I have shared your Facebook Post (which you put on simultaneously with this Post) with my Facebook Friend Mike Pitts, editor of both British Archaeology magazine and "Antiquity". So the geomorphological observations on the terrain of Waun Maun will be seen, not only by him, but also by those many others who regularly take a look at Mike Pitt's Facebook pages.

TONY HINCHLIFFE said...

Dave S in the New Forest and I both independently watched MPP's talk last Saturday on line. It may be found at:-

www.pembrokeshirecoast.wales/event/archaeology-day-2020/

and is TALK 4 [4TH of 4, given 2 p.m. - 4 p. m.

I eventually heard MPP give his version of an answer to the question I had submitted in advance. I say "MPP give his version of an answer", because the Chairman, Stuart D Berry, didn't read out my prepared question, but re - phrased, reduced, and omitted parts of what my question(s) were. He was, in effect, tugging his forelock as a peasant would do to his Lord of the [Waun Maun] Manor!

Anybody may still listen to the Q & A Session, which follows on from the FULL recording of ALL the presentations/sessions. It isn't until you reach around 16.30 hours on the setting that the Q's & A's begin. What purported to be my question starts at around 16.27 hours and may have lasted as long as TWO MINUTES (gosh!).

TONY HINCHLIFFE said...

The "answers" we obtained from MPP were:

To the rather waffled version of my Q about the Glaciation Hypothesis, he ended up saying dismissively "that boat doesn't float anymore".

Stuart Berry had 'boldly' asked him about the dates obtained from MPP's Team's researches at the so - called "quarries". He replied with gusto that he is "entirely confident that the removed bluestones had been quarried at the [appropriate] time."

Mike Parker Pearson was speaking via Zoom from his home to the on - line event.

My question had centred around why was it that MPP and his Team were - rather arrogantly and rudely - completely IGNORING the several peer - reviewed Papers that Dr Brian John, together with OTHER geomorphologists, have published in which they express doubts that Craig Rhosyfelin was a Neolithic quarry. So WHY does MPP and all other Stonehenge archaeology commentary readily accept ANOTHER GEOMORPHOLOGIST findings on the provenance of the Stonehenge Sarsen stones? [David Nash] There is an inherent inconsistency here. MPP et al are being unscientific in not even MENTIONING the mere existence of Brian's and others' geomorphology Papers on Rhosyfelin [and I think I am correct, at least one other alleged quarry site].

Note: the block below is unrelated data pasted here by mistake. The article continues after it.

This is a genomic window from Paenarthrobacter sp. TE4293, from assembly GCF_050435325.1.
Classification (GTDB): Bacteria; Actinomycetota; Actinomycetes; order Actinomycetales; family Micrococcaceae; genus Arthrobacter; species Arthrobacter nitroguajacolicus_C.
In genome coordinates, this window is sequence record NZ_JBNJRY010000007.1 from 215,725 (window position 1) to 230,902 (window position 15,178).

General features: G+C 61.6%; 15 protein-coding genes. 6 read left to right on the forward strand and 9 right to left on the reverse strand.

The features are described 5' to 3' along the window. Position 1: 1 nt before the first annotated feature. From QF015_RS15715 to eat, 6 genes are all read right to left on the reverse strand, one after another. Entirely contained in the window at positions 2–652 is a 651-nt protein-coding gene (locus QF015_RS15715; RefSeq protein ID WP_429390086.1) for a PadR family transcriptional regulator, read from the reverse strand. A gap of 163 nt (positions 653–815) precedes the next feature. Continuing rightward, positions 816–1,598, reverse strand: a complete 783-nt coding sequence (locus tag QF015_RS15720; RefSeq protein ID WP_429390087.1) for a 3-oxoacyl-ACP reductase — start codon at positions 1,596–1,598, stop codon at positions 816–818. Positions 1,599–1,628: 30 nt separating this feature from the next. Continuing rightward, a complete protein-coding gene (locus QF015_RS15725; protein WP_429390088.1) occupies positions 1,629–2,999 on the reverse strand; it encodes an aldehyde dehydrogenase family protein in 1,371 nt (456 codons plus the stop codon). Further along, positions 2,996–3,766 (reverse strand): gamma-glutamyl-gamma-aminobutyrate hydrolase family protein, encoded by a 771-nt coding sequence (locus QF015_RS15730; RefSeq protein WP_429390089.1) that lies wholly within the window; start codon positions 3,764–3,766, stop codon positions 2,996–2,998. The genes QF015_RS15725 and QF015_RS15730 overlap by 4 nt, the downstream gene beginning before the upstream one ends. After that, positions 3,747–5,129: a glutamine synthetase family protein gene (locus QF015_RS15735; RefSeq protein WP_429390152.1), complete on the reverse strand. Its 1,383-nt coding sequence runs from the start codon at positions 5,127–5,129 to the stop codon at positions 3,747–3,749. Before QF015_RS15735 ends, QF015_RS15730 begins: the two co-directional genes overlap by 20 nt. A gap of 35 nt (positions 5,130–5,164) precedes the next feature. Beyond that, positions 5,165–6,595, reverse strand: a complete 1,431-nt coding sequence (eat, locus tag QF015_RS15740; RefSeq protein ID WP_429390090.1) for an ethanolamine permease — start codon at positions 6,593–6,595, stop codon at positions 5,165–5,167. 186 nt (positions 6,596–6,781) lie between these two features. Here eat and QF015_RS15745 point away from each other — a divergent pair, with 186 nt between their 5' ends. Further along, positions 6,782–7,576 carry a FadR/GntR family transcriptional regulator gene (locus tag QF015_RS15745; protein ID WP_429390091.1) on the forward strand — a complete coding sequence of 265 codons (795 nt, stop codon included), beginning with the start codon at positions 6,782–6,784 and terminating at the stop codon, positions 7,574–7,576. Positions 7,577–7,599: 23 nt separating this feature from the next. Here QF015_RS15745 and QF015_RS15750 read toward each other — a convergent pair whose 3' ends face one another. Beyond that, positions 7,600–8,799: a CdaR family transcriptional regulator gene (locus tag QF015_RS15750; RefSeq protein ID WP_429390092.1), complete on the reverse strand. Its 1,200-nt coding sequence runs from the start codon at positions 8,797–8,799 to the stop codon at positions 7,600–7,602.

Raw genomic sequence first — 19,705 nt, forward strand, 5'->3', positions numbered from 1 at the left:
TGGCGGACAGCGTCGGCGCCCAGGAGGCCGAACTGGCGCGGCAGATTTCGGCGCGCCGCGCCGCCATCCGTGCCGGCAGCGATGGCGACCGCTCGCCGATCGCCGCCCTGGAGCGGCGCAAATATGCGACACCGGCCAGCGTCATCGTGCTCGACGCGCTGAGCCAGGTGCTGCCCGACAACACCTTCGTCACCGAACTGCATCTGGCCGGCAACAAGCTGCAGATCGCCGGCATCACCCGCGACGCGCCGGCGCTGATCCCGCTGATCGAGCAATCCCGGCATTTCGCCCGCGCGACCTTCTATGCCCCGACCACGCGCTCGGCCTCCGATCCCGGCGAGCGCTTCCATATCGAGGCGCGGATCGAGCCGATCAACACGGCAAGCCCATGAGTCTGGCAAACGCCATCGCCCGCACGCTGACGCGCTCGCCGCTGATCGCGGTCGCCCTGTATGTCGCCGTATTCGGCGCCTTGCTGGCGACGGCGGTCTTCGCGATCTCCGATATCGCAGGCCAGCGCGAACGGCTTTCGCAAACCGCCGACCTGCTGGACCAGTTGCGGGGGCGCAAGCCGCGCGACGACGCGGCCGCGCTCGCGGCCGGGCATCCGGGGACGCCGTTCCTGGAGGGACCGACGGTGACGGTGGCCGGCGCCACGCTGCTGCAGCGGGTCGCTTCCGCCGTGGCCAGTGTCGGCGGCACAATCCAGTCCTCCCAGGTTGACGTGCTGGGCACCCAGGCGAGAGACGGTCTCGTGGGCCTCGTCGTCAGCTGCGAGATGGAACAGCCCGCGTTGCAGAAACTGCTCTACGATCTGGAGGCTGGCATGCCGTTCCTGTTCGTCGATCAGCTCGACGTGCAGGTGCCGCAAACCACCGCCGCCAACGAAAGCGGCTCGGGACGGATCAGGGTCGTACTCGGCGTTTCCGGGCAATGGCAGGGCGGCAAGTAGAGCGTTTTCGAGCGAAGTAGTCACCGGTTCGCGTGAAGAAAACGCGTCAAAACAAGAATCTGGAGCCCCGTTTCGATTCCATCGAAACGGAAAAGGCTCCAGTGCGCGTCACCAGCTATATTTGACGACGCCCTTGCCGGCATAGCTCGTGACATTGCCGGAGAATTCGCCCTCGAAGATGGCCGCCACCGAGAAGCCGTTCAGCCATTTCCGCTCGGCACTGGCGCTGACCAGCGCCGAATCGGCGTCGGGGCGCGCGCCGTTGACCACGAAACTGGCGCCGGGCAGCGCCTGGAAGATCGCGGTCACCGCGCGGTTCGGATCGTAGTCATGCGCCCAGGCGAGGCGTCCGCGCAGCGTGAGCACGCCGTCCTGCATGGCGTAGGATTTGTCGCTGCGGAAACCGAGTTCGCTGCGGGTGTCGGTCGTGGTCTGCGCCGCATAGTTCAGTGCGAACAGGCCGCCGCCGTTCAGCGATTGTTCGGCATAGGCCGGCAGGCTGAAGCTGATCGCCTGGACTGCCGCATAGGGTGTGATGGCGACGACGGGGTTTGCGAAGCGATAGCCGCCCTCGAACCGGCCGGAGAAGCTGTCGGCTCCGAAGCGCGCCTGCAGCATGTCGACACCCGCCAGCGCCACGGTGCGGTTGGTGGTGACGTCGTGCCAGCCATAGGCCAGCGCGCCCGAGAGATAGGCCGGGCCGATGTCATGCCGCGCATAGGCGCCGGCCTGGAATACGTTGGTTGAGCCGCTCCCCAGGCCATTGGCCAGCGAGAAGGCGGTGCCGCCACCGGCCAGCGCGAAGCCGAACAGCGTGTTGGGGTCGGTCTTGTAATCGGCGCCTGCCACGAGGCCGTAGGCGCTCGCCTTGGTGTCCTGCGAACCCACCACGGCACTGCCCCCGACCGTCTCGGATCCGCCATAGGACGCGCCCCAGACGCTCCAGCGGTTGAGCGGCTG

BRIAN JOHN said...

Yes, my analysis of the Carn Goedog evidence is on Researchgate -- not peer reviewed, but not criticised by anybody either, in spite of 599 readings so far. The archaeologists have certainly read it, and are fully aware that their evidence is disputed. But sadly, the whole lot of them, and geologists Bevins and Ixer, seem to exist in a state of denial, and are clearly appalled that anybody should have the temerity to disagree with them on anything......

https://www.researchgate.net/publication/332739336_Carn_Goedog_and_the_question_of_the_bluestone_megalith_quarry

BRIAN JOHN said...

Stuart Berry had 'boldly' asked him about the dates obtained from MPP's Team's researches at the so - called "quarries". He replied with gusto that he is "entirely confident that the removed bluestones had been quarried at the [appropriate] time."

Re the quarrying dates, they are so widely spread as to be entirely useless. As Prof Danny McCarroll said, they effectively falsify the quarrying hypothesis. The dates neither confirm nor deny the quarrying hypothesis, but just confirm the presence of human beings doing whatever human do --camping, hunting, and generally surviving -- in landscapes like this, in locations where there are rocky outcrops. MPP and his team have NEVER done any control studies, They would find similar organic remains, and get similar radiocarbon and OSL dates, from any and all of the Preseli tors, and from many lowland valleys as well. That's just common sense........

It's par for the course for this team to assume significance where there is none. As Barclay and Brophy said, they are involved in routine interpretative inflation.......